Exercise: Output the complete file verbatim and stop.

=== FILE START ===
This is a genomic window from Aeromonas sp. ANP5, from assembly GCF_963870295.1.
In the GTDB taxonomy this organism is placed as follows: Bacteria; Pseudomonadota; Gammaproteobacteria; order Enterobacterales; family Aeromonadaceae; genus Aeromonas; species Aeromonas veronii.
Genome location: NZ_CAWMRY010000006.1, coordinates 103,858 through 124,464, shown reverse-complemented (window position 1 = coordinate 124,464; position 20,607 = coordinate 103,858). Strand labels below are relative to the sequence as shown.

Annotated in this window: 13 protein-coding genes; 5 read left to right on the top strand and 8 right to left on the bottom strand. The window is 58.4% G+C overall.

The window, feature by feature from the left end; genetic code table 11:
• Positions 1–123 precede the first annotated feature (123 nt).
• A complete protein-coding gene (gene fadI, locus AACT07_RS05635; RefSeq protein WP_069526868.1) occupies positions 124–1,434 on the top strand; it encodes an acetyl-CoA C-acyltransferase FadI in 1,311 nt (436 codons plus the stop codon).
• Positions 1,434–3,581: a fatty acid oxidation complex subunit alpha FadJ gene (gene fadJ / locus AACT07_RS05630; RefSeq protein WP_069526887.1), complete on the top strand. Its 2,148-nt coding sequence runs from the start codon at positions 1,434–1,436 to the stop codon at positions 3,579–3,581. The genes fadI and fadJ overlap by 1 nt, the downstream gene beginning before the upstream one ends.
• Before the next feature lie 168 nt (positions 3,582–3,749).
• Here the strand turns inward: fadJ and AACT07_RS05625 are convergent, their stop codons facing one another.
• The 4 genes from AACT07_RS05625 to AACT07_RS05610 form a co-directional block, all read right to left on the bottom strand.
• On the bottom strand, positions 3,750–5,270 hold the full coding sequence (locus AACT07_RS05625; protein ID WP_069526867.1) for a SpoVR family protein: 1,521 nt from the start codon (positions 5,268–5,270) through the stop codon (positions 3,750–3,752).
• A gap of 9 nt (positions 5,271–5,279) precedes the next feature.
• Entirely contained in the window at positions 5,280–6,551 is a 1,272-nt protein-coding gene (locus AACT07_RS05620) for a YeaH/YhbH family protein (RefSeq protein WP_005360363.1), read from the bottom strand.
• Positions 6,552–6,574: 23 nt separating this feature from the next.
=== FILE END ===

This is a genomic window from Aeromonas sp. ANP5, from assembly GCF_963870295.1.
In the GTDB taxonomy this organism is placed as follows: Bacteria; Pseudomonadota; Gammaproteobacteria; order Enterobacterales; family Aeromonadaceae; genus Aeromonas; species Aeromonas veronii.
Genome location: NZ_CAWMRY010000006.1, coordinates 103,858 through 124,464, shown reverse-complemented (window position 1 = coordinate 124,464; position 20,607 = coordinate 103,858). Strand labels below are relative to the sequence as shown.

Annotated in this window: 13 protein-coding genes; 5 read left to right on the top strand and 8 right to left on the bottom strand. The window is 58.4% G+C overall.

The window, feature by feature from the left end; genetic code table 11:
• Positions 1–123 precede the first annotated feature (123 nt).
• A complete protein-coding gene (gene fadI, locus AACT07_RS05635; RefSeq protein WP_069526868.1) occupies positions 124–1,434 on the top strand; it encodes an acetyl-CoA C-acyltransferase FadI in 1,311 nt (436 codons plus the stop codon).
• Positions 1,434–3,581: a fatty acid oxidation complex subunit alpha FadJ gene (gene fadJ / locus AACT07_RS05630; RefSeq protein WP_069526887.1), complete on the top strand. Its 2,148-nt coding sequence runs from the start codon at positions 1,434–1,436 to the stop codon at positions 3,579–3,581. The genes fadI and fadJ overlap by 1 nt, the downstream gene beginning before the upstream one ends.
• Before the next feature lie 168 nt (positions 3,582–3,749).
• Here the strand turns inward: fadJ and AACT07_RS05625 are convergent, their stop codons facing one another.
• The 4 genes from AACT07_RS05625 to AACT07_RS05610 form a co-directional block, all read right to left on the bottom strand.
• On the bottom strand, positions 3,750–5,270 hold the full coding sequence (locus AACT07_RS05625; protein ID WP_069526867.1) for a SpoVR family protein: 1,521 nt from the start codon (positions 5,268–5,270) through the stop codon (positions 3,750–3,752).
• A gap of 9 nt (positions 5,271–5,279) precedes the next feature.
• Entirely contained in the window at positions 5,280–6,551 is a 1,272-nt protein-coding gene (locus AACT07_RS05620) for a YeaH/YhbH family protein (RefSeq protein WP_005360363.1), read from the bottom strand.
• Positions 6,552–6,574: 23 nt separating this feature from the next.